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Written by Geoff Johns
Art by Ivan Reis

This is it! It’s the big finale for DC’s big event story Blackest Night. Did it end with a bang or a wimper? That’s the big question….

The Story

“Ganthet thinks there’s a bigger picture to it all. One we’ll eventually see…I don’t know.” – Hal Jordan wondering if his comics will ever have straight answers or conclusions.

The DC hero and villain pantheon rise up and take Nekron down for good with the power of the White Lantern light, seen on the cover wielded by Sinestro. Yeah, that lasts long. The Entity of the White Light does its cure all and everything is back as it should be. That’s that, ladies and gentlemen, except not really.

This issue ends the long-awaited Blackest Night event that had been built up ever since the end of 2007’s The Sinestro Corps War. The story presented an actually decent plot purpose for the constant resurrections prevalent in super hero comics, and this final issue adds a good, empowering “fight for life” element to both the not-actually-dying equation and the final fight.

The heroic final stand for all life and existence is climatic and entertaining, especially seeing the widely different corps try and work together through their own little quirks (even though no more Sinestro Corps Scarecrow is a shame). Too bad the last few pages of the fight are on auto pilot as the heroes all watch on the side lines.

As to be expected from the massive character deaths in this story and a main baddie who supposedly controls death, the finale sees a lot of resurrections. Bringing back people who have died during this arc makes sense. Some of the others, not so much. Some of the ones left out, even less. And no reason is given. The only one not brought back to life that we (and now the characters) actually know why is Batman (psst, he’s not really dead).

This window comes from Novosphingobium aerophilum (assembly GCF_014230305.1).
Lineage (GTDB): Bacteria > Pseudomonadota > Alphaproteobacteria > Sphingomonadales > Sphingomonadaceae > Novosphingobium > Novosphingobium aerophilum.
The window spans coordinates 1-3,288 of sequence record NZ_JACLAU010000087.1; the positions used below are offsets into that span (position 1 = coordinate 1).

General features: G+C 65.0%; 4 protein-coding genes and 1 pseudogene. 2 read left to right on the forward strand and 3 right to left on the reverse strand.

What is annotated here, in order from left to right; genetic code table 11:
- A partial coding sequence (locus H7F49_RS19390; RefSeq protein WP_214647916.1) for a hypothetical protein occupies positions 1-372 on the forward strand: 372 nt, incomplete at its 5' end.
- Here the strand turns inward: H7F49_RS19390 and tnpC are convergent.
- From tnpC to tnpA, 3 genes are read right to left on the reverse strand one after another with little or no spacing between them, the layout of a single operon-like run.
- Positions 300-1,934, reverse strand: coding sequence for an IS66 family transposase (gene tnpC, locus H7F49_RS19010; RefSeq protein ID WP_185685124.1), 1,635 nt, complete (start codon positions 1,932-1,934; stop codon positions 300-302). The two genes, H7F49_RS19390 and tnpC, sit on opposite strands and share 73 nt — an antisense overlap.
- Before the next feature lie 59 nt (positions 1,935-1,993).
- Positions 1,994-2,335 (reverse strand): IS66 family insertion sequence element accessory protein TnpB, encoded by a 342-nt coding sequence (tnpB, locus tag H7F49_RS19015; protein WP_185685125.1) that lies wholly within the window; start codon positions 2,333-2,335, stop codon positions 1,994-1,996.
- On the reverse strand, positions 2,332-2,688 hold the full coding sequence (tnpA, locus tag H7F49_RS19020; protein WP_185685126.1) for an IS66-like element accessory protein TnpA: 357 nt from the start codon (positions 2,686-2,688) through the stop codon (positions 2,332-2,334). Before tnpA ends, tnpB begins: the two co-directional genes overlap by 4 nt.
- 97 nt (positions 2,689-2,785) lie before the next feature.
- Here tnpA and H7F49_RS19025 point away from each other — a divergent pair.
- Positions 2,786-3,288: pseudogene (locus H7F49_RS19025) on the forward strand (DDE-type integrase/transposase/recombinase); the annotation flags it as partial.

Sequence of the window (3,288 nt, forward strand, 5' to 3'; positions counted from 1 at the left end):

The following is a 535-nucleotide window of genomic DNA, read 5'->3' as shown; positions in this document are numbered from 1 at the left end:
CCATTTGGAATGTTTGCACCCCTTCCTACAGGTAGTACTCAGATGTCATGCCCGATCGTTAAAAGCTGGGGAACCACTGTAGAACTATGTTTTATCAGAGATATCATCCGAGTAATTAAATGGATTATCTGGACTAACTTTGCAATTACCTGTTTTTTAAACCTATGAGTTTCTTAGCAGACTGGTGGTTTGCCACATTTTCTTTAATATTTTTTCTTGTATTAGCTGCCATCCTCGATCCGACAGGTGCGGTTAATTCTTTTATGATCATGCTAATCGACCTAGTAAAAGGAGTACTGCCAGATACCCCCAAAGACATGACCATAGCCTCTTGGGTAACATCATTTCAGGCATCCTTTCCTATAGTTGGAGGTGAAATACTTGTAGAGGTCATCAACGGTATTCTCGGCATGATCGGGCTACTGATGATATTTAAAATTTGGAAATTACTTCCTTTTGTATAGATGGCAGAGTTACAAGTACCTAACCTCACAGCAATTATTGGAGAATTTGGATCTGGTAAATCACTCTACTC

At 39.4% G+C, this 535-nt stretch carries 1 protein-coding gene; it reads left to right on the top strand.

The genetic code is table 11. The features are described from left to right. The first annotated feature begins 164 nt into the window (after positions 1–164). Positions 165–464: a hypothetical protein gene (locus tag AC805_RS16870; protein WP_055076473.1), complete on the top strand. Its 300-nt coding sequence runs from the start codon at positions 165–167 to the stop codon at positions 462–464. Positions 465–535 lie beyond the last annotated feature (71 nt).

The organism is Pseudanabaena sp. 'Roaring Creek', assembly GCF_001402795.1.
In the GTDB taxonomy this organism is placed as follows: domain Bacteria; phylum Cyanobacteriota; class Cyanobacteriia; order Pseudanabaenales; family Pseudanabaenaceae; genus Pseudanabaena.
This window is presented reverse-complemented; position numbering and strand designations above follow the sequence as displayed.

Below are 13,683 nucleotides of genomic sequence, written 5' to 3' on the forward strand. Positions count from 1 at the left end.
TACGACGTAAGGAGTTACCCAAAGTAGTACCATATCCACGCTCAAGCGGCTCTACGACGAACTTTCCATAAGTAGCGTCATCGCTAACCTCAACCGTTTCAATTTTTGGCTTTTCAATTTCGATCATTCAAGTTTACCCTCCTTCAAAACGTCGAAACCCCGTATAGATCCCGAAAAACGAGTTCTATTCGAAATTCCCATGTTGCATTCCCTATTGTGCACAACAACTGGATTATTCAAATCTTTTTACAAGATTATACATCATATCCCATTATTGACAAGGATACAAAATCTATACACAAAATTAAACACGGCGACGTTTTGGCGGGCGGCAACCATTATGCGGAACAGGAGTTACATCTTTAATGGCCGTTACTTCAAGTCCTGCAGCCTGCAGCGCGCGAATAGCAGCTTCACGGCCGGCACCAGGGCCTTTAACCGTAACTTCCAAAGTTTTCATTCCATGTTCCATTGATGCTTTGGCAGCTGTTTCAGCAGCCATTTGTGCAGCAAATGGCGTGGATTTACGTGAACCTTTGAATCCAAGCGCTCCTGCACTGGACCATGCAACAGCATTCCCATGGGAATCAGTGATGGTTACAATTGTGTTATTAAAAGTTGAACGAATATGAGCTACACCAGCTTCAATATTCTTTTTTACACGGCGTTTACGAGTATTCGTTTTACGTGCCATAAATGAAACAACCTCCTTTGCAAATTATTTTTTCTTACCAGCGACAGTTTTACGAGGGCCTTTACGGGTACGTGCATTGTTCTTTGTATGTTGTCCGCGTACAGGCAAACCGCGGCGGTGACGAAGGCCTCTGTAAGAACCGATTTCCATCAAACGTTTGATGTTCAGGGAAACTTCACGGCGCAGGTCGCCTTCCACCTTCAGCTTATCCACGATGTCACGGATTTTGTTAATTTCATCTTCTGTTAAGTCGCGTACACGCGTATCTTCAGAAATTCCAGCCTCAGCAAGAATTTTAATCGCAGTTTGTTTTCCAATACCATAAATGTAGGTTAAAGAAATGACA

Of course, the seemingly-random resurrections aren’t the only thing left unsolved at the end. A couple of particularly intriguing come backs essentially disappear in the book, obviously to be dealt with later.

Blackest Night #8 is a fine conclusion for the most part, but it’s leaving several loose ends just to be expanded upon later, explained (if we’re lucky) in the follow-up Brightest Day event. Some unanswered questions aren’t bad, but too many (like I feel this has) leaves an empty, unfulfilled feeling. In successive events, that’s the kind of feeling that leads to reader burnout. Like Hal says, “there’s a bigger picture,” but too big with no breathing room and readers will lose any end in sight.


The Art

The art has upheld a generally good quality throughout the series, and this final issue stays pretty in line. There are three full double splash pages that look pretty good, especially the White Lantern Corps and the “Live” ones.

The fight scenes are well done, especially the White Lantern Sinestro versus Nekron ones. Characters and objects stay fairly well detailed, although that declines a bit sometimes when out of the focus or just there being a lot of characters in panel, which happens quite a few times.

There are some odd parts though, such as Hal’s family in their one panel looking like pupil-less zombies without the rotting corpse bodies the Black Lanterns have.

The colors stay pretty vibrant with all the corps and more so their energy projections, standing out in the dark, bleak setting of the fight. The light of the White Lantern energy obviously stands out the most, but it’s still almost a surprising brightness without straining the eyes. Once that wraps up though, the setting shifts to a hazy white and ending on a sunny day, doing a good job visually cuing the end of the Blackest Night.


It’s an overall good issue. The courageous battle at the end is what you’d expect from the story. It’s just stretching itself too thin with so many plot lines spilling out of the series that it may leave readers feeling kind of empty. Not like an entire epilogue event is necessary financially anyway, not with all the White Lantern variant figures that can be produced and sold off of this one issue.

The Review
Story 7.5/10
Art 8.5/10
Overall (Not an Average) 8/10